Civil Unrest in Sinaloa After Mexican Authorities Arrest El Chapo’s Son


The Mexican state of Sinaloa experienced a surge of violence and unrest last Thursday, January 5, following the arrest of high ranking member of the Sinaloa Cartel, Ovidio Guzman. Clashes broke out between security forces and cartel members with heavy fighting being heard around Culiacán, Sinaloa’s capital. Videos circulating on social media showed scenes of chaos and urban warfare, with cars on fire and armed men roaming the streets.

According to Defense Secretary Luis Cresencio Sandoval, Sinaloa Cartel gunmen first fired on Mexican army positions with six truck-mounted .50 caliber machine guns. The army responded by sending helicopter gunships to fire at the convoy. Two of the helicopters received heavy damage after being fired at and were forced to land. The city’s airport was then attacked by cartel members trying to prevent authorities from flying Guzman out of the state. 

Additionally, several main roads and highways were blocked off by cartel members to slow down military traffic. Instances of looting were documented around parts of Culiacán and some locals have reported that cartel members seized their phones and cars at gunpoint. Schools and administrative activities were temporarily halted, and residents were advised to take shelter and remain indoors. 

By the end of the day, 29 casualties were reported, with 10 being soldiers and the remaining 19 being identified suspects. Additionally, 35 military personnel were injured and 21 suspected gunmen were apprehended. In response to the escalating violence, the Mexican government deployed 3,500 additional soldiers to the region in order to prevent any further clashes. 26 armored vehicles, six .50-caliber machine guns, and 26 rifles were also captured following the operation.

Thursday’s violence in Sinaloa is reminiscent of similar scenes in 2019 following Guzman’s first arrest. His brief detainment led to widespread violence and unrest in the city, as an estimated 700 cartel members mobilized to secure his release. Several people were killed and many more were injured, with cartel members threatening further violence if Guzman was not freed. President Andrés Manuel López Obrador ultimately decided to release Ovidio Guzmán in order to avoid further loss of life.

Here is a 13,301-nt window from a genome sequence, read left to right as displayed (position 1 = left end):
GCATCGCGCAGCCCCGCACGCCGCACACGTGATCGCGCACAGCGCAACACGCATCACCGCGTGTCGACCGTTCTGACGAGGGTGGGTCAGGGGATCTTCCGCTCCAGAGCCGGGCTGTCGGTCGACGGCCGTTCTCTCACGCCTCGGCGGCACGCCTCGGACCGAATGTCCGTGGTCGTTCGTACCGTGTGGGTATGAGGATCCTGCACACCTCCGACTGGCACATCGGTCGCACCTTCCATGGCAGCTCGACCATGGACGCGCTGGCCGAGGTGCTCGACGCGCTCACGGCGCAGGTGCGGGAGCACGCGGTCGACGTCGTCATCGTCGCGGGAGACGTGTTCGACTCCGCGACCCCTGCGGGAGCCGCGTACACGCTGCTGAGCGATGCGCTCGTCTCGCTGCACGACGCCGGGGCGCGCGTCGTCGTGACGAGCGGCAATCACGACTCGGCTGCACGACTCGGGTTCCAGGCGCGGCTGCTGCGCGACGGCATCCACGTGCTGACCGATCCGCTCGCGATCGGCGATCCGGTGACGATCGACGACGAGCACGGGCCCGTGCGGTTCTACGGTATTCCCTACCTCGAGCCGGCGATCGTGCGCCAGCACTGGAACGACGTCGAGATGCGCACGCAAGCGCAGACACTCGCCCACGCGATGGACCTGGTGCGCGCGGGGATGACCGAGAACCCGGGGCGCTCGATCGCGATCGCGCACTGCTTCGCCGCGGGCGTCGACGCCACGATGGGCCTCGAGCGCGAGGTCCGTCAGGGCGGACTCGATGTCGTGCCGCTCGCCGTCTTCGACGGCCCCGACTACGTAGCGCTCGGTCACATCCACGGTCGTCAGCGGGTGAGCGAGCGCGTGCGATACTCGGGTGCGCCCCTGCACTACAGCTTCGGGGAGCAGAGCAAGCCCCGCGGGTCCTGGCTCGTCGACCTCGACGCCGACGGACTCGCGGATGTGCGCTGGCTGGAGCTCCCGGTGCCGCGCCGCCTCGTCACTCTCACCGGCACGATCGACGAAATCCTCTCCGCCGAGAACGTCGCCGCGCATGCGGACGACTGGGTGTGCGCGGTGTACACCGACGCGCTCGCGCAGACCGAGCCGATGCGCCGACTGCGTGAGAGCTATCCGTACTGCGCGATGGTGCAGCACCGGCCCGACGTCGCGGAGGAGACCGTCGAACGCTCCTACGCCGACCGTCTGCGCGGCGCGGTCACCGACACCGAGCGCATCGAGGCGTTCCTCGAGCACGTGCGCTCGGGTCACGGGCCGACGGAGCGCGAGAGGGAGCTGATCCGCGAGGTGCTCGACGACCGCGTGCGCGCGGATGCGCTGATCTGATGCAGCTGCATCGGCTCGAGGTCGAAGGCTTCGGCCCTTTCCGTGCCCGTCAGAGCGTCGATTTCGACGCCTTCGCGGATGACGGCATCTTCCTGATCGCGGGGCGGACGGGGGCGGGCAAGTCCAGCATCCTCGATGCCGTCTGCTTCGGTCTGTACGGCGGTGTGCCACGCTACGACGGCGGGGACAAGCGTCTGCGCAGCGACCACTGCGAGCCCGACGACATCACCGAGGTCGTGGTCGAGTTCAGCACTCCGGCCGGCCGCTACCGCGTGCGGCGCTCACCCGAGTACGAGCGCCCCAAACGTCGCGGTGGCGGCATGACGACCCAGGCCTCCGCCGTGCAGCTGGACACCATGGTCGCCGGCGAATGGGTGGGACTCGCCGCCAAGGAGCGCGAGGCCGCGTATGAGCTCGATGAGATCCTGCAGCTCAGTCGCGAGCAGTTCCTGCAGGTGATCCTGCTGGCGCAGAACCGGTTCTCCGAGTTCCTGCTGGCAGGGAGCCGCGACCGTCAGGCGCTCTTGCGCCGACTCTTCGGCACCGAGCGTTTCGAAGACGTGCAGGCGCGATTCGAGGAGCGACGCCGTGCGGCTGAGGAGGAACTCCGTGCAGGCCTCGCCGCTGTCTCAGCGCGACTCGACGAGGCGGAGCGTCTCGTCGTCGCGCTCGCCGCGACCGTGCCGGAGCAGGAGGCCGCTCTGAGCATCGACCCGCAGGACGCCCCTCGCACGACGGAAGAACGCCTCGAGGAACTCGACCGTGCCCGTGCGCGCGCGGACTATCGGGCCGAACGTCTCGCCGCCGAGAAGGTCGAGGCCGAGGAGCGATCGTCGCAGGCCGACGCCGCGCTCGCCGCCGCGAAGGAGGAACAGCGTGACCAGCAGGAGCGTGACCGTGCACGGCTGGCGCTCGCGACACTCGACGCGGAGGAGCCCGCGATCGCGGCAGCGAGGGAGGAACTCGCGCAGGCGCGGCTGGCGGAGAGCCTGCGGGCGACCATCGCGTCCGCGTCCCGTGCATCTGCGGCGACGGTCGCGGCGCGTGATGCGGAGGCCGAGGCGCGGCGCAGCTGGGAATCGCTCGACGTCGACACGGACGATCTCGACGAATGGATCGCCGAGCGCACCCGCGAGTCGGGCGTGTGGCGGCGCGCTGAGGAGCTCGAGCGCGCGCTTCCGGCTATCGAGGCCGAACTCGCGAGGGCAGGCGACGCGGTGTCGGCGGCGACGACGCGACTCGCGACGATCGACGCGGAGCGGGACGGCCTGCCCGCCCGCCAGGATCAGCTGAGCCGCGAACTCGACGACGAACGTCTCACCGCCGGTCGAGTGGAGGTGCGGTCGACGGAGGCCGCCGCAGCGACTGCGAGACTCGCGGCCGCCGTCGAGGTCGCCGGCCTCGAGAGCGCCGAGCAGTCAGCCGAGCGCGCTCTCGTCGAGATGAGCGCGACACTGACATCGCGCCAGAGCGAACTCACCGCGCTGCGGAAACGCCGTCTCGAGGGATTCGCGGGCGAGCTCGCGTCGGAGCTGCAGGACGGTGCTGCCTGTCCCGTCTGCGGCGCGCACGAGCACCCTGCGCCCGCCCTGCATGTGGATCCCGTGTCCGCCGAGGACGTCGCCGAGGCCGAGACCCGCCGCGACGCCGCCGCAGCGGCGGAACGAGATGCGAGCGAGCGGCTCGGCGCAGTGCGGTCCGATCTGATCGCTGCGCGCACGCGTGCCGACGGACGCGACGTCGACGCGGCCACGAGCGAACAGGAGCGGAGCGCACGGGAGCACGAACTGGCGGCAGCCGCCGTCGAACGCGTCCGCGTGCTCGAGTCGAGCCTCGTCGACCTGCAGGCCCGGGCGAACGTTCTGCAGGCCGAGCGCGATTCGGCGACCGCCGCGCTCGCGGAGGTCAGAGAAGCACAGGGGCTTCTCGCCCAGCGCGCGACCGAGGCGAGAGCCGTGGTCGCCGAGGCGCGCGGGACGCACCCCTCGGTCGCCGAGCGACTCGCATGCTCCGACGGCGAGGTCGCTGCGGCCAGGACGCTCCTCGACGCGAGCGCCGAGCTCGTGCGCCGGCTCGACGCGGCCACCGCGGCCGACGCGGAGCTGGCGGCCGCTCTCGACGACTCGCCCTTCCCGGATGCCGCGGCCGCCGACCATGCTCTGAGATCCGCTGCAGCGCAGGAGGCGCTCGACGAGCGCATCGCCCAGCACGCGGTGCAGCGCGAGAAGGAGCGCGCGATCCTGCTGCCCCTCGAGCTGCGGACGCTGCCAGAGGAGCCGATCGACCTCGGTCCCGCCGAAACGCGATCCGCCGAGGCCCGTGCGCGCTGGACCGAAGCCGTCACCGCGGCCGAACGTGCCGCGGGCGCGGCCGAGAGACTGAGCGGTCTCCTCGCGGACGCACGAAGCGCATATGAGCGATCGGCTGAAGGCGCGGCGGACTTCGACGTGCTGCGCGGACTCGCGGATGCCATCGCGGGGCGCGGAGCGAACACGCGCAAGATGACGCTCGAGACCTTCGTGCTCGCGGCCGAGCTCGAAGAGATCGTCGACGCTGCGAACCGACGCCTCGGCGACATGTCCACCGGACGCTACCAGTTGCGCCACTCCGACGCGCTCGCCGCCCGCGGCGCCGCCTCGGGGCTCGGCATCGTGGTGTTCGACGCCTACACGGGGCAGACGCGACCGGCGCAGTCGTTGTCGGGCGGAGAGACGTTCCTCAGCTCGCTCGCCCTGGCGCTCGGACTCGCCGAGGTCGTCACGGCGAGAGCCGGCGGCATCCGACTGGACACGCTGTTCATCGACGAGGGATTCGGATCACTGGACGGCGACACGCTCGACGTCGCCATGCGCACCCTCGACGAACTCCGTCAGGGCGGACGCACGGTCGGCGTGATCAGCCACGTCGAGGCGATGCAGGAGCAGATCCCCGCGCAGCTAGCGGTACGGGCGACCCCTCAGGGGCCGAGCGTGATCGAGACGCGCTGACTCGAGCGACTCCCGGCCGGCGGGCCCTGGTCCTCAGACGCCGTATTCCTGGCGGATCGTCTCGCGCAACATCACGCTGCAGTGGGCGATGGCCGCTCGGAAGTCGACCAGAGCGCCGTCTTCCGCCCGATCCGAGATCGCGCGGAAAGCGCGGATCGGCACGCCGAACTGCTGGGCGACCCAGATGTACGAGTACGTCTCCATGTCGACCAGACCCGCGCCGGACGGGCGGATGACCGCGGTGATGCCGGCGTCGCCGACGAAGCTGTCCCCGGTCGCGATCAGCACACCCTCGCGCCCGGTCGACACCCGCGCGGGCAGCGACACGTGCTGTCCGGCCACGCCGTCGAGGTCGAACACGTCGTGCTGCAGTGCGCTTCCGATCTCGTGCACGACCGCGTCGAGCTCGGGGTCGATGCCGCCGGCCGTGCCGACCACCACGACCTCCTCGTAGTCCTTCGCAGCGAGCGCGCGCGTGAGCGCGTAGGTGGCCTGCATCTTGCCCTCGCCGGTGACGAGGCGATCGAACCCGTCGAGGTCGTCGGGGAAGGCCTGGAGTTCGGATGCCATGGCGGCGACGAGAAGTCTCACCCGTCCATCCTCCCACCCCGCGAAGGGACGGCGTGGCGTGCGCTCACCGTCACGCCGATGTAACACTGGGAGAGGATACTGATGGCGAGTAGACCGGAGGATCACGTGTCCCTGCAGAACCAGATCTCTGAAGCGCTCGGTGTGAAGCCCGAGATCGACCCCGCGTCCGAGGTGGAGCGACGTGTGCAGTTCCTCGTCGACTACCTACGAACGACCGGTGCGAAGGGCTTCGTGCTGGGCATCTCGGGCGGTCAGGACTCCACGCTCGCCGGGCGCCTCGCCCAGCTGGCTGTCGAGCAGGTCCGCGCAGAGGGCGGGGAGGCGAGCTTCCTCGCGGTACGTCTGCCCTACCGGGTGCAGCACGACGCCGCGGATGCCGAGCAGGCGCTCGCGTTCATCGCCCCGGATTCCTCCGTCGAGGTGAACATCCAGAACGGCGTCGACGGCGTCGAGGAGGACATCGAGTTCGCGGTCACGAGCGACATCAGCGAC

Ovidio Guzmán pictured during his previous arrest, October 2019. Photo by the Mexican government.

Guzman, who is the son of notorious drug kingpin and former Sinaloa Cartel leader Joaquín “El Chapo” Guzmán, has been wanted by the United States for drug trafficking since 2018. Following his arrest on Thursday, he was flown to Mexico City where he awaits extradition. 

The Sinaloa Cartel is widely regarded as the largest and most powerful drug trafficking organization in the world. The organization is based in Culiacán, where it maintains significant influence and is primarily involved in the distribution of cocaine, methamphetamine, heroin, and cannabis. The organization has gained a reputation for its extreme brutality and has been accused of perpetrating countless acts of murder, torture, and forced disappearances.

As of Friday morning, Culiacán International Airport was reopened and flights were resumed. Most burned cars and blockades were removed from the roads and public transportation began running again. 

Cover image by: Juan Carlos Cruz / EFE

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